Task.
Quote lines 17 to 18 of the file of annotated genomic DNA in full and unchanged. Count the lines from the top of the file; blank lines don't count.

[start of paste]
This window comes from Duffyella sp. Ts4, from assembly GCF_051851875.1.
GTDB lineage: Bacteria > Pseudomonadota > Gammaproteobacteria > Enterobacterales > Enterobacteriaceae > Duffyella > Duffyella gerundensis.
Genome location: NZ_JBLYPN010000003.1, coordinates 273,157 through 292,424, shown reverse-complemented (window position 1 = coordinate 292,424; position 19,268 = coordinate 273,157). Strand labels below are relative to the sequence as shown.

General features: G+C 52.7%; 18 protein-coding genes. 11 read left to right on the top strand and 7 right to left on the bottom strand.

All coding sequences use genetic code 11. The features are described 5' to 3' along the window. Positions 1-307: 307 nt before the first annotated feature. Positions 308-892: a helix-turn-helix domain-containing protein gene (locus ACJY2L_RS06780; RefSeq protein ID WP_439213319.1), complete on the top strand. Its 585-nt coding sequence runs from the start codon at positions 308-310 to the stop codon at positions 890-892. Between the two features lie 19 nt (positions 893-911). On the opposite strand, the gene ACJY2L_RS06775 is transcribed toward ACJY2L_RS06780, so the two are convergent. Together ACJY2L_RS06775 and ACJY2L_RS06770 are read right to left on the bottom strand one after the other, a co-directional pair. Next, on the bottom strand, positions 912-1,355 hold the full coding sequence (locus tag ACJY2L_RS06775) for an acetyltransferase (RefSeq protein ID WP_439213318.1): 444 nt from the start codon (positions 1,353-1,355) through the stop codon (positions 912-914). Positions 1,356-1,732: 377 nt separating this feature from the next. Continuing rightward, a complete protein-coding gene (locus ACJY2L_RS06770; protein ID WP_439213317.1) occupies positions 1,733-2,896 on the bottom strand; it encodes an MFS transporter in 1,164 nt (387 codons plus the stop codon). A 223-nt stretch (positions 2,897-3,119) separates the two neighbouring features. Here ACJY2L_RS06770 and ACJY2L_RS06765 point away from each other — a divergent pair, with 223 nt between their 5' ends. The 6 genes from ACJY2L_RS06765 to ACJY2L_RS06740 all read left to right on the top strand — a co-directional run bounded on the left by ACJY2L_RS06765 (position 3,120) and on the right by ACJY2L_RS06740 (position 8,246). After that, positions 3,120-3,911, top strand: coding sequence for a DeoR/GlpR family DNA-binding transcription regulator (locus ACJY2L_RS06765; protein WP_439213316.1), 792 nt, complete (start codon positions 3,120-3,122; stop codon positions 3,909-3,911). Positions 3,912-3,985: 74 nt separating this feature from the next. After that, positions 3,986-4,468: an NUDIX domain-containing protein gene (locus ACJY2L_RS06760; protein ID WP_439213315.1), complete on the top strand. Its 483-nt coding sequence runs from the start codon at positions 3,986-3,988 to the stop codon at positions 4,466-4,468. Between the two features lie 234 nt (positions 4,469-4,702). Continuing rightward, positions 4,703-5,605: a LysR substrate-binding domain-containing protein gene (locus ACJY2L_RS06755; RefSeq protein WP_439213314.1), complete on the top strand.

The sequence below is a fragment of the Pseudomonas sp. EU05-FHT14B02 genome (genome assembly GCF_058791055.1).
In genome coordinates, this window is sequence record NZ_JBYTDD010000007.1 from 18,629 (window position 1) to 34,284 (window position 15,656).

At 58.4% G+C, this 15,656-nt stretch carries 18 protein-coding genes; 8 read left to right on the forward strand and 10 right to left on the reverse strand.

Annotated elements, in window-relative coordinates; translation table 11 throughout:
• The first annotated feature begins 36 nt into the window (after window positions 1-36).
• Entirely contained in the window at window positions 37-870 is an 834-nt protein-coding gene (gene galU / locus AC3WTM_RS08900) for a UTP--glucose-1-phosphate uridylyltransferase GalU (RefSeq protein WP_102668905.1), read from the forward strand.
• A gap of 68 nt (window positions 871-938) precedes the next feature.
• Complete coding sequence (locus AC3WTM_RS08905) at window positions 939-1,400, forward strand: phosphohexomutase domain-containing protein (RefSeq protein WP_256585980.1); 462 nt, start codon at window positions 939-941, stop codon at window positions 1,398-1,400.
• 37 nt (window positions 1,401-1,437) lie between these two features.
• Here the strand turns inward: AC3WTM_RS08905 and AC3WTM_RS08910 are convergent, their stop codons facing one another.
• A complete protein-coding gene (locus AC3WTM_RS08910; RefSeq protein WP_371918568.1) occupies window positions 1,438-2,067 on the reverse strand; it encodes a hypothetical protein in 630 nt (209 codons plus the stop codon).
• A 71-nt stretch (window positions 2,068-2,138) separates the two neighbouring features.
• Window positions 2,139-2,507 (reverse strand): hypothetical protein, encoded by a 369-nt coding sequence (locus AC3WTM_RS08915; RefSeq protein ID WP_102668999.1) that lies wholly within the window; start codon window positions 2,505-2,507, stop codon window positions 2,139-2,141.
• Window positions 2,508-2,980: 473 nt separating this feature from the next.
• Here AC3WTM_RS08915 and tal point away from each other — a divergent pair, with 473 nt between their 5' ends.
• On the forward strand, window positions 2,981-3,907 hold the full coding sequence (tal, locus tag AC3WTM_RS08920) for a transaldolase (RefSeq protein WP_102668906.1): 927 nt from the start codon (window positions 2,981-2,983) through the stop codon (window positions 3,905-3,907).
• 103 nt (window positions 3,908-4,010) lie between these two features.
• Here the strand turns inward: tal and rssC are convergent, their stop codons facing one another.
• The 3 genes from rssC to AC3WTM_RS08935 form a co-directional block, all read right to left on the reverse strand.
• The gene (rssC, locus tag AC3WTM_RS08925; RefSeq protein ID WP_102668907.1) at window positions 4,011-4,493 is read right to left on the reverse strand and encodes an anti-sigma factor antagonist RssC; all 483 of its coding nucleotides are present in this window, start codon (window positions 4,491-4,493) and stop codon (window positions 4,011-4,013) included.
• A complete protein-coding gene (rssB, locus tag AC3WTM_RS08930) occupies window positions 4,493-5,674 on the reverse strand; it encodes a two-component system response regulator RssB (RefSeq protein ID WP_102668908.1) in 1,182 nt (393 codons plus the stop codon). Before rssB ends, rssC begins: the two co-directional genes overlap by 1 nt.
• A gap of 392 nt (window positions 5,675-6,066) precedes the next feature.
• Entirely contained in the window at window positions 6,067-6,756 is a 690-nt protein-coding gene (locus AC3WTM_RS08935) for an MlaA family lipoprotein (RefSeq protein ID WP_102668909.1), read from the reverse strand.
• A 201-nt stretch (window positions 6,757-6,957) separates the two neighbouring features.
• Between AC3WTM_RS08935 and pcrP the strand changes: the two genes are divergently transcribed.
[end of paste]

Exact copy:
• A 71-nt stretch (window positions 2,068-2,138) separates the two neighbouring features.
• Window positions 2,139-2,507 (reverse strand): hypothetical protein, encoded by a 369-nt coding sequence (locus AC3WTM_RS08915; RefSeq protein ID WP_102668999.1) that lies wholly within the window; start codon window positions 2,505-2,507, stop codon window positions 2,139-2,141.